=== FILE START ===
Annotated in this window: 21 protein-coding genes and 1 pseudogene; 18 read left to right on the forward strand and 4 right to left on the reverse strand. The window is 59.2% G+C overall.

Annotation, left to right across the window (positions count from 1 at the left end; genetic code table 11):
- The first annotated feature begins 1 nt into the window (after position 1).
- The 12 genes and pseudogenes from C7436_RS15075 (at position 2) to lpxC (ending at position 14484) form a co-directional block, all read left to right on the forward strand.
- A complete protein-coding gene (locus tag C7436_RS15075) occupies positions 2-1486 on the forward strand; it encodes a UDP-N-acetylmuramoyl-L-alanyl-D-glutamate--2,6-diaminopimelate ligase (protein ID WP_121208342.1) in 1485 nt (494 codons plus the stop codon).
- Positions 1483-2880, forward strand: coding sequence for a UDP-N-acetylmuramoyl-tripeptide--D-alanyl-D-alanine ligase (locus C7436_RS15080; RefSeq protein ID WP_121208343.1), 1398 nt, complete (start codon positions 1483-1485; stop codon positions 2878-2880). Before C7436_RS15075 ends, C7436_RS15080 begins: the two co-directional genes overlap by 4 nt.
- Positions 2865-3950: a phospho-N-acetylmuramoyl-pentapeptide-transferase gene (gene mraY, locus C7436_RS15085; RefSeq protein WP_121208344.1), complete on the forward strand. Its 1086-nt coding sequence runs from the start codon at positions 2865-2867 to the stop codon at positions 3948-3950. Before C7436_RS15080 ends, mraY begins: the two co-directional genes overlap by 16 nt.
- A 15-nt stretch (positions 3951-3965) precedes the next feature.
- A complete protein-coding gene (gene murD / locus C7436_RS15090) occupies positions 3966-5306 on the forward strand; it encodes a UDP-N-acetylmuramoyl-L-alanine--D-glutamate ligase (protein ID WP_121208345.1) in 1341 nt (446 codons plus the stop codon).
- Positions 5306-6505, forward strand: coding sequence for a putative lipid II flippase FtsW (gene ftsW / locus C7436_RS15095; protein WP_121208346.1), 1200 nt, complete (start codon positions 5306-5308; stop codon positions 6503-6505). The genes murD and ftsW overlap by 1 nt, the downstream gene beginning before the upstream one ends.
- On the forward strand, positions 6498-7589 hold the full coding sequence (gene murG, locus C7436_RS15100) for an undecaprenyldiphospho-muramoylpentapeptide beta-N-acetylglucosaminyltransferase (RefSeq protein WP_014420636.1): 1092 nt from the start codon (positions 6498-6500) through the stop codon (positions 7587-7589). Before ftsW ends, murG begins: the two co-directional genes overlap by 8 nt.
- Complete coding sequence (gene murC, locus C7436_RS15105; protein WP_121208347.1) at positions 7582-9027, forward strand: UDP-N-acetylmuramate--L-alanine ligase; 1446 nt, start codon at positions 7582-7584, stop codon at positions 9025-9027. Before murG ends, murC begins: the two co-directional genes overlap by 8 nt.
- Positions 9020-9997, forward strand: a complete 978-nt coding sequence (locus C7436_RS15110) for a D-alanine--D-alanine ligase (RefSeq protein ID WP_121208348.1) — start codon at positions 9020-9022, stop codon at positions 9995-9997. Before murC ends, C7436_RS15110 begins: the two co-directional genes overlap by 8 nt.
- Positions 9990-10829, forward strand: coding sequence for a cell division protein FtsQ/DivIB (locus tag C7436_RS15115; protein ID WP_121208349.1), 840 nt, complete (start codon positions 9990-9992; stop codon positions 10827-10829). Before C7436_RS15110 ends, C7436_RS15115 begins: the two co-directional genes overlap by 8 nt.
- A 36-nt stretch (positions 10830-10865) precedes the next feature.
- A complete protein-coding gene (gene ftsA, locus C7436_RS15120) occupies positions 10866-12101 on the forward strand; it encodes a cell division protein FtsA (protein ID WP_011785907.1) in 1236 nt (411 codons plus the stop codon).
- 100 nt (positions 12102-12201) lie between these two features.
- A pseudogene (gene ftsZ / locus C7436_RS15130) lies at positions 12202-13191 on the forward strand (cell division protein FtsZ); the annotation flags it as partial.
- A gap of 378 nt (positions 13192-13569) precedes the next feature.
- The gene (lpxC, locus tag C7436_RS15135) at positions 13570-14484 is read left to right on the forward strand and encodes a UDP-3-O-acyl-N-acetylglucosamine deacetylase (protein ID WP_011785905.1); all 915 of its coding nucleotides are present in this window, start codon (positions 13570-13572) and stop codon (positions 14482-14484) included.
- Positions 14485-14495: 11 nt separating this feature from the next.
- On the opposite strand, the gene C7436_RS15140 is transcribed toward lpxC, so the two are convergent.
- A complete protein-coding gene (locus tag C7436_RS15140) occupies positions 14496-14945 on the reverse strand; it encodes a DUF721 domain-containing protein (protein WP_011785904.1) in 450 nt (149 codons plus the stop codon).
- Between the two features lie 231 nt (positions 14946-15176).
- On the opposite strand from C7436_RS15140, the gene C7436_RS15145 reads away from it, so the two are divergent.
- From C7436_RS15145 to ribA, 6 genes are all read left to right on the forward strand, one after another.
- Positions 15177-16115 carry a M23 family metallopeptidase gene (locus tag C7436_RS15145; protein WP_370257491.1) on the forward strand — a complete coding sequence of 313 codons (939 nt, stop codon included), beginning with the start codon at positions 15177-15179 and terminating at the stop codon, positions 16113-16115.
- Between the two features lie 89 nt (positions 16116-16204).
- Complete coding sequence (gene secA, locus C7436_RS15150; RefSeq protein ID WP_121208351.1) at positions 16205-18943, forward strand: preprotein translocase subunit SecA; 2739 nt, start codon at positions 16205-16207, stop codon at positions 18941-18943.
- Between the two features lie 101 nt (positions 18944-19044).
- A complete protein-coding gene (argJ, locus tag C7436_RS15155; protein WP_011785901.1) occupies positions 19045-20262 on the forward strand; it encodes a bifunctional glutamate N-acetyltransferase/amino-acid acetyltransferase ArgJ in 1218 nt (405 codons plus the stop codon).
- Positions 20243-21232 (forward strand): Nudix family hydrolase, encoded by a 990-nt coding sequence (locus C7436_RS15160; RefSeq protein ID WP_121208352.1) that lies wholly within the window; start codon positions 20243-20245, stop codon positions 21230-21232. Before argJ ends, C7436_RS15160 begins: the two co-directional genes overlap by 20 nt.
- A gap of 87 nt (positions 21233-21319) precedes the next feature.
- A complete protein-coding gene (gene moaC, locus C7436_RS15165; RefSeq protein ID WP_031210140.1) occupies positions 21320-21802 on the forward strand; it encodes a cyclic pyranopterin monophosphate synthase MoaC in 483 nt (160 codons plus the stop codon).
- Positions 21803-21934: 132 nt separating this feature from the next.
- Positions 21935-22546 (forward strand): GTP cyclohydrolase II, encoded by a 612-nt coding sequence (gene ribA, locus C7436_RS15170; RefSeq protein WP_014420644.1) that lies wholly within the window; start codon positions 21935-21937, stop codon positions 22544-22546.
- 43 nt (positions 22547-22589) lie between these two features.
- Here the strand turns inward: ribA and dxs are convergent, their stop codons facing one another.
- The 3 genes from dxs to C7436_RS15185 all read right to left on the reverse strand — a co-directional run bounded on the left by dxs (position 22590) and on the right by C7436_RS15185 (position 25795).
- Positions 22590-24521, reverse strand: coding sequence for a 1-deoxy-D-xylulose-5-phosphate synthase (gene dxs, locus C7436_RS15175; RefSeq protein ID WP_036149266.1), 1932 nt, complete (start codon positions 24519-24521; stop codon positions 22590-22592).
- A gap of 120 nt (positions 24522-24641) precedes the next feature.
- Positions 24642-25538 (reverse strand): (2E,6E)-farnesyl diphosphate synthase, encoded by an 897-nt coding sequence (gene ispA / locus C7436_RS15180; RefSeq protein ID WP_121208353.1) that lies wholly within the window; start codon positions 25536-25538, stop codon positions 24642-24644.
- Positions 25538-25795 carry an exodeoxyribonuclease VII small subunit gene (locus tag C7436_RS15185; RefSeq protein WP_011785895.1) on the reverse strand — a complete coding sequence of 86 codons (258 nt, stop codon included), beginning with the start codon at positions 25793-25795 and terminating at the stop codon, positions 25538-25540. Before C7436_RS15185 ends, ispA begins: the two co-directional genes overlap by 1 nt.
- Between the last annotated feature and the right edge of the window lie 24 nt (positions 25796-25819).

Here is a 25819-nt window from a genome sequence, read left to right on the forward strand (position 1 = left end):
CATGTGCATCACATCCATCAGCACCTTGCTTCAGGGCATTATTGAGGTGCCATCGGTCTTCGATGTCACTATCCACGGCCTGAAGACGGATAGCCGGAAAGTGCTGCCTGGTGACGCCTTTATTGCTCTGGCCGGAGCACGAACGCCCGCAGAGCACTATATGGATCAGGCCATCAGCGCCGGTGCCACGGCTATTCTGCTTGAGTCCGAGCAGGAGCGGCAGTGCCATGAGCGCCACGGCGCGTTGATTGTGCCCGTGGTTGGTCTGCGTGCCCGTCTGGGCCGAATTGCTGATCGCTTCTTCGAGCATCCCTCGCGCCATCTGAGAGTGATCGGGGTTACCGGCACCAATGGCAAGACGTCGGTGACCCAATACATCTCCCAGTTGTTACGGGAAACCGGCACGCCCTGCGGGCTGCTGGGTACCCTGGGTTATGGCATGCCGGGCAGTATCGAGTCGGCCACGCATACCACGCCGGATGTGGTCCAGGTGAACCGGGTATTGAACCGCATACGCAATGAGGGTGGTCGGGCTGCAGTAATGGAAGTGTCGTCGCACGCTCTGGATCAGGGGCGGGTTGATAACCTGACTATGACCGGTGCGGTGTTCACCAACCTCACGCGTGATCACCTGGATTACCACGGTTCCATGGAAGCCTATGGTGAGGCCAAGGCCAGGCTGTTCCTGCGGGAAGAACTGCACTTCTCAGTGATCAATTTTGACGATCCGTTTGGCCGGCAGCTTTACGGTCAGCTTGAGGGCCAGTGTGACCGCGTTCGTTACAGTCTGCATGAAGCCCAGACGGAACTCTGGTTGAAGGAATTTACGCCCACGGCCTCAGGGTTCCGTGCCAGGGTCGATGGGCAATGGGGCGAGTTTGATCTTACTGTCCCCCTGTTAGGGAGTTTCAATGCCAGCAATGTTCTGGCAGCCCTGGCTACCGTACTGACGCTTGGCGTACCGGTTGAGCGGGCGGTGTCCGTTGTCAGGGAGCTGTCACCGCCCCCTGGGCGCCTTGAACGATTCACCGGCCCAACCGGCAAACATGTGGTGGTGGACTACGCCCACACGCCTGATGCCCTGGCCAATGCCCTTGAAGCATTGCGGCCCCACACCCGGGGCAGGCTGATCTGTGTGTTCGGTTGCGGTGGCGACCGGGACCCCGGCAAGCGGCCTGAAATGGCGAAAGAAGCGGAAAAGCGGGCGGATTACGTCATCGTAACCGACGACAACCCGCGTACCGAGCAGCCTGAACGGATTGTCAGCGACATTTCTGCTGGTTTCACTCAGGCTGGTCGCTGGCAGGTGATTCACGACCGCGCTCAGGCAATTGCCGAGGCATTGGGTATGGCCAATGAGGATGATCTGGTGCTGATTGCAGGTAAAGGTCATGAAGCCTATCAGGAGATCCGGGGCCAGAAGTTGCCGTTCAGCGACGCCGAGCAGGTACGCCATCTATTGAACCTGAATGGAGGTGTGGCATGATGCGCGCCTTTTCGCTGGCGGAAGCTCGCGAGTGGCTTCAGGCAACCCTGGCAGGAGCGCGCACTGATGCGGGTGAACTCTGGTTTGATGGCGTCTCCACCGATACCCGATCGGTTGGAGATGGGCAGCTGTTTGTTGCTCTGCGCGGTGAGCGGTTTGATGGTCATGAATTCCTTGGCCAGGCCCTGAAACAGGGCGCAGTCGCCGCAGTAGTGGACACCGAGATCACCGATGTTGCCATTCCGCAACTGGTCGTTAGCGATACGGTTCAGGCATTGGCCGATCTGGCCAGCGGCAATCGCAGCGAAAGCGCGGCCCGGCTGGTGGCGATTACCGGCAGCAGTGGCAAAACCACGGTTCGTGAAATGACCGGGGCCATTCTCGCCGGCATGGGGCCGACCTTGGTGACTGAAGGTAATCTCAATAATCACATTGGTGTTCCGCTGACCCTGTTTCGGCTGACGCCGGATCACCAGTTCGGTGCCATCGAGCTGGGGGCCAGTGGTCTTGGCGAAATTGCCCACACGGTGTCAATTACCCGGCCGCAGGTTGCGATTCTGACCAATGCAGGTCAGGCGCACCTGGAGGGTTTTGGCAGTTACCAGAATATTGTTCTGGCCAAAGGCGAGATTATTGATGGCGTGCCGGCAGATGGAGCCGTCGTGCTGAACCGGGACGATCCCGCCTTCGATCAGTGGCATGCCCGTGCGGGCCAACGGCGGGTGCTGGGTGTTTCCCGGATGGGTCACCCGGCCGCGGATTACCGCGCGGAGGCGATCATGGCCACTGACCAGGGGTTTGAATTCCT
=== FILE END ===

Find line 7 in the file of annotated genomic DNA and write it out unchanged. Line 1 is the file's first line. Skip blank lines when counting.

- Positions 2865-3950: a phospho-N-acetylmuramoyl-pentapeptide-transferase gene (gene mraY, locus C7436_RS15085; RefSeq protein WP_121208344.1), complete on the forward strand. Its 1086-nt coding sequence runs from the start codon at positions 2865-2867 to the stop codon at positions 3948-3950. Before C7436_RS15080 ends, mraY begins: the two co-directional genes overlap by 16 nt.